POSI 2310 Ch 10
POSI 2310 Ch 10 2310
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This 3 page Class Notes was uploaded by Marissa on Wednesday October 7, 2015. The Class Notes belongs to 2310 at Texas State University taught by Joshua Quinn in Summer 2015. Since its upload, it has received 20 views. For similar materials see Principles of American Government in Political Science at Texas State University.
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Date Created: 10/07/15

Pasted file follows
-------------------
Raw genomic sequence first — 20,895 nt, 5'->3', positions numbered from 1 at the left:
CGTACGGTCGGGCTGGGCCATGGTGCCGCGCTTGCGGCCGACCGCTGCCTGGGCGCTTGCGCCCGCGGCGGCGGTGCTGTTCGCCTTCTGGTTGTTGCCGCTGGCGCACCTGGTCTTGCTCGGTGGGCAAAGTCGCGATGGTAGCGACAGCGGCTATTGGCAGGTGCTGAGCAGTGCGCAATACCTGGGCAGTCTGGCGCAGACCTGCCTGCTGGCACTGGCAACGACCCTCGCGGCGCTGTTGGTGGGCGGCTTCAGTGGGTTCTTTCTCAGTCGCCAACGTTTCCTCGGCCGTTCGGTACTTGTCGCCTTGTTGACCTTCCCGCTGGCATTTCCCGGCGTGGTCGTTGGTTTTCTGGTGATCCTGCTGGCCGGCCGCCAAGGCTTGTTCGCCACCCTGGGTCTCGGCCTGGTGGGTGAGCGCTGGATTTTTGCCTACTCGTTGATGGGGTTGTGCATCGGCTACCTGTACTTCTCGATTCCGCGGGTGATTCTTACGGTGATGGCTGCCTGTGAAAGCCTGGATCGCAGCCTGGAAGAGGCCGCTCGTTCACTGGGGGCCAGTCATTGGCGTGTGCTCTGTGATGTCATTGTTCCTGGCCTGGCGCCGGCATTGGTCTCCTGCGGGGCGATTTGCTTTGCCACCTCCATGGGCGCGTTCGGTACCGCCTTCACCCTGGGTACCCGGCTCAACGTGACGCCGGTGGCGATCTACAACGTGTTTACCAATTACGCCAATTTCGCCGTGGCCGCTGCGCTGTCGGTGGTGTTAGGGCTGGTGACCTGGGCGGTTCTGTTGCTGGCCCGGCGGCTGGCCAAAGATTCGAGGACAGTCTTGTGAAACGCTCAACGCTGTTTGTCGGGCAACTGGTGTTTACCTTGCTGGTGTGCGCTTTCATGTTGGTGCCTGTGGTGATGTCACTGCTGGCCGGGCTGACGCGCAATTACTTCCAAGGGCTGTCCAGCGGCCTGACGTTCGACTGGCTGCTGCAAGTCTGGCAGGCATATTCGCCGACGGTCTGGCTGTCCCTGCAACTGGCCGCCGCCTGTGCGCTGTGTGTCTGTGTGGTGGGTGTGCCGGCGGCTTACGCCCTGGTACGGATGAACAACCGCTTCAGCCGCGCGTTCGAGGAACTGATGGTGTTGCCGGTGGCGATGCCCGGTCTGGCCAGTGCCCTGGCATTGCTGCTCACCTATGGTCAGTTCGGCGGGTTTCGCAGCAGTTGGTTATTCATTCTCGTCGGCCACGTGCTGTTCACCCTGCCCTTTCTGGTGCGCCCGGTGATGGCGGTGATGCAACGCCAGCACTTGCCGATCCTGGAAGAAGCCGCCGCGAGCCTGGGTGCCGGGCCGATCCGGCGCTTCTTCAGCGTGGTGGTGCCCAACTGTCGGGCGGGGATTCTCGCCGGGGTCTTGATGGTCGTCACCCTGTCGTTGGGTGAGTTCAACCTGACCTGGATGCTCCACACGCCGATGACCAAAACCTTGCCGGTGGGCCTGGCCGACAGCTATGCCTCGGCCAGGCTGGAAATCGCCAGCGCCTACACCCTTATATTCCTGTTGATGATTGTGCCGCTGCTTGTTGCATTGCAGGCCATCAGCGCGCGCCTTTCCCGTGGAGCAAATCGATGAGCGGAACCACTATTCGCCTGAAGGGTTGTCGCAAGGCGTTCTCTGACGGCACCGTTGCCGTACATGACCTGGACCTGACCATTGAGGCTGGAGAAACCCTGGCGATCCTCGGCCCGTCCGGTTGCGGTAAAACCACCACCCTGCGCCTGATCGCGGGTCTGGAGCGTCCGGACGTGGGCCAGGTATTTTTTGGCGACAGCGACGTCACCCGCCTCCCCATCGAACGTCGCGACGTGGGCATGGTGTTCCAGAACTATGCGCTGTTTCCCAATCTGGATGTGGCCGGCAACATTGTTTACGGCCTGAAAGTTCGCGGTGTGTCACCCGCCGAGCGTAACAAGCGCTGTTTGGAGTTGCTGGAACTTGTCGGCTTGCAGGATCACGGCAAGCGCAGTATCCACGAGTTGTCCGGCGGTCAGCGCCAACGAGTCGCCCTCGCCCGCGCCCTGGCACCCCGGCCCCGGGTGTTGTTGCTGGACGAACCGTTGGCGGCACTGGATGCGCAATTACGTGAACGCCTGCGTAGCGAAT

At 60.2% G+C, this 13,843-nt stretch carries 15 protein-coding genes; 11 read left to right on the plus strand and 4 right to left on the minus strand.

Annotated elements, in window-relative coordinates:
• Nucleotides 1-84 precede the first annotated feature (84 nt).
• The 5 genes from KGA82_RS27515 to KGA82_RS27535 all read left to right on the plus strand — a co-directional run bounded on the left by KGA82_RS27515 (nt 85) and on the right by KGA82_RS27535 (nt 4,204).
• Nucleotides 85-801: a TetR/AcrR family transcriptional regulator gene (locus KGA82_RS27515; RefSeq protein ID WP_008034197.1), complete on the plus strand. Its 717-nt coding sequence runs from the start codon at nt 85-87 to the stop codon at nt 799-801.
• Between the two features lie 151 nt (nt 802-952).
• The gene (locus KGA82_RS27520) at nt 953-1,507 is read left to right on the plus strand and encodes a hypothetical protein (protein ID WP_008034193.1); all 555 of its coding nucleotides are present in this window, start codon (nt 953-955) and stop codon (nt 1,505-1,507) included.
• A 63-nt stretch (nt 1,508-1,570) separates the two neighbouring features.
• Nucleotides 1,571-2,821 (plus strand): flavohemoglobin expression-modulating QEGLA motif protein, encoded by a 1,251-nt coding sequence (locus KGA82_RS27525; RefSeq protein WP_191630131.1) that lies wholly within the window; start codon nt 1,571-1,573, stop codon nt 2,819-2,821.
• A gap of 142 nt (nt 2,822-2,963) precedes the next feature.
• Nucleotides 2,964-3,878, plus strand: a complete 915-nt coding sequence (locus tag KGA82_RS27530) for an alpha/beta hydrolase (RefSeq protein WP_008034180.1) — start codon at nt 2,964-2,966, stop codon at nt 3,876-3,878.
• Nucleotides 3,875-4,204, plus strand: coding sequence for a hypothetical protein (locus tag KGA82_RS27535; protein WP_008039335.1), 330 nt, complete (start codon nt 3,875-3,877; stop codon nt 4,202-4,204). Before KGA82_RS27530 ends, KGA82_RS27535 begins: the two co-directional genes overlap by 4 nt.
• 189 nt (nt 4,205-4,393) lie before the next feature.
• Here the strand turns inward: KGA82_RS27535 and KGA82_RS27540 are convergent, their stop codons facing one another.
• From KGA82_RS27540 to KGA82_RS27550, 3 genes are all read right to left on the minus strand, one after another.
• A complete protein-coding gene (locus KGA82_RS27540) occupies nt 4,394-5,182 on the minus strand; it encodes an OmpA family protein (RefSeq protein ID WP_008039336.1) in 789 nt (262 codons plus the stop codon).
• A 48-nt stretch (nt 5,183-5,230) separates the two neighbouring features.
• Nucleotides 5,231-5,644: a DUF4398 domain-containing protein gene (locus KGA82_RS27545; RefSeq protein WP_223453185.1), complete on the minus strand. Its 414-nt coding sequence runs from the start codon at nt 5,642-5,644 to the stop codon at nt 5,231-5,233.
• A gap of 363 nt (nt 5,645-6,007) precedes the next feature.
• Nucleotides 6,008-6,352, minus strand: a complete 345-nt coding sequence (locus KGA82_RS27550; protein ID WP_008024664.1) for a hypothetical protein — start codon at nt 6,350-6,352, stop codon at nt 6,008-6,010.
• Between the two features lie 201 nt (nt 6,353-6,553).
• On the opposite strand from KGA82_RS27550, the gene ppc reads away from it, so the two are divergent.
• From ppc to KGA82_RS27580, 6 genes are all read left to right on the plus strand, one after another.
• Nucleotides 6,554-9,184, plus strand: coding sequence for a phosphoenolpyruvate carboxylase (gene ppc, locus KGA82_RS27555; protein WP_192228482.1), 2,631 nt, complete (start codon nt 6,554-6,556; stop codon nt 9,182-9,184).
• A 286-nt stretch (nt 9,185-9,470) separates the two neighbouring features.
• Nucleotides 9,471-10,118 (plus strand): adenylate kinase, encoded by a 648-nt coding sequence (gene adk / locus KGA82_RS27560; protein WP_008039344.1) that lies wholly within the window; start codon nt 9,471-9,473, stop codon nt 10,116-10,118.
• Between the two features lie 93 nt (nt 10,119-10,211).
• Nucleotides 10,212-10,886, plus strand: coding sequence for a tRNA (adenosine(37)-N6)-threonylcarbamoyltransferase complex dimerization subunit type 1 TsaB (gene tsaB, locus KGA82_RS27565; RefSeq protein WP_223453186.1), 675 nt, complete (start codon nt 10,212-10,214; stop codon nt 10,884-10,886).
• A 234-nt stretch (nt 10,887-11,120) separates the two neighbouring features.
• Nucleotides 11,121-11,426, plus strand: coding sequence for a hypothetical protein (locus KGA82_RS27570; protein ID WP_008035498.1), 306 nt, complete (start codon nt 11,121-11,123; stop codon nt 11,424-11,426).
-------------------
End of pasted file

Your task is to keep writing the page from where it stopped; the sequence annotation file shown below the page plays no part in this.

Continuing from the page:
POSI Ch 10 The News Media Communicating Political Images How the news media impacts policy and government Media s role is to give an account of events taking place in a way that is timely dramatic and compelling Media is independent and supposedly not biased Historical Development From the Nation s Founding to Today a The early partisan press i Subsidized by political parties ii Parties paid for their own newspapers to promote their policies b Yellow journalism i Form of media exaggerated stories c The objectivejournalism era i People interested in facts ii Try to get the best articles that cover both sides of an issue iii Helped by telegraph and rotary printing press people get information faster 1 By 1900 newspapers had more than 1000 subscribers iv Adolf Ox of The New York Times wanted as little partisanship as possible and as little judgments as possible v Radio the new mass communication system 1 Stations stomp on each other broadcasted at the same frequency at the same time vi The FCC Federal Communications Commission and regulation 1 The Communications Act 1934 a Licenses were issued for the bandwidth of radio buy certain frequency 2 Fairness Doctrine a Must give equal coverage of all candidates regardless of party and impartial coverage of political events d The rise of the new news i The end of the Fairness Doctrine 1 Between TV and radios there were many new channels so there were many options that people could utilize to get the whole story ii Cable news 1 Exempt from Fairness Doctrine since privately owned 2 CNN a Founded by Ted Turner in 1980 i Wanted no bias for 24 hours b Chose to pursue a path of partisan neutrality 3 Fox News a Chose a partisan conservative format 4 MSNBC a Liberal format iii Partisan radio talk shows 1 Without the Fairness Doctrine radio programmers were free to move to a politically partisan format a Majority go conservative since that has the most success iv Emergence of the Internet 1 Lowcost entry compared with other mass media a Equipment is cheaper no licensing 2 Some new news outlets a stunning success 3 The Drudge Report Daily Kos Huffington Post II Journalism and Politics a The signaling function i Alert the public to important developments 1 Disasters emergencies ii US media wellequipped to play this role ii Performed by the traditional media 1 Wire services AP UPI Reuters 2 Daily newspapers 3 Television networks 4 Signal what is going on in society iv Agendasetting of US media results in similarity in national news everywhere 1 Causes people to feel that the same things are important v News media meant to inform the public but also need to attract an audience 1 Objectivity is boring 2 quotIf it bleeds it leads a Violence crime b Crime was safer when 40 of people thought crime was an issue crime was more dangerous when only 5 thought it was an issue vi Media focus on politics instead of policy 1 Scandal gridlock b The commoncarrier function i Conduit for political communication ii TV news has become more journalistcentered 1 Personalities matter and what they think about the story iii Topics often distilled to the quotsound bite lose context 1 Candidates are also limited to what they can say iv Framing the way that events are cast how they re narrated 1 Impacts how you view events 2 Conformity of media leads to conformity of view points c The watchdog function i Role that media has assumed expose corrupt officials has become the quotfourth branch of government ii Objective journalism fosters watchdog reporting 1 Watergate 2 Edward Snowden NSA leaks in 2013 3 Independent news media compete for stories iii Internet has expanded watchdog capacity of media 1 Almost any event today will be filmed or taped 2 Factchecking a Easier to do in recordings b Can research facts on internet d The partisan function i Traditional media mostly neutral 1 Newspapers broadcast news CBS 2 Many different outlets hits every point ii Talk shows mostly conservative 1 Radio iii The internet mostly liberal 1 High opportunity for citizen involvement III The News Audience a The partisan divide i High choice media system there are lots of choices in media ii Until the 1980s Americans had three TV networks 1 Huge daily audiences AND news cast only varied slightly 2 Viewers exposed to the views of both political parties iii Patterns disrupted 1 Fairness Doctrine rescinded partisan press reemerged 2 The emergence of cable TV and the Internet creates more opportunity for more media a Selection bias b Partisan argument c Push extremes of policy preference b The information divide i More news outlets yet viewers less informed ii Fragmented news sources have led to partisan polarization among audience 1 People choose news that agrees with them iii More new available but alternate programming aids avoidance of news iv Younger people are less informed than older people about political affairs c News and time on the internet i Social networks and blogs 23 ii Games and movies 14 iii Messaging 11 iv Search 9 v Advertising 3 vi News and current events 3 vii Other 37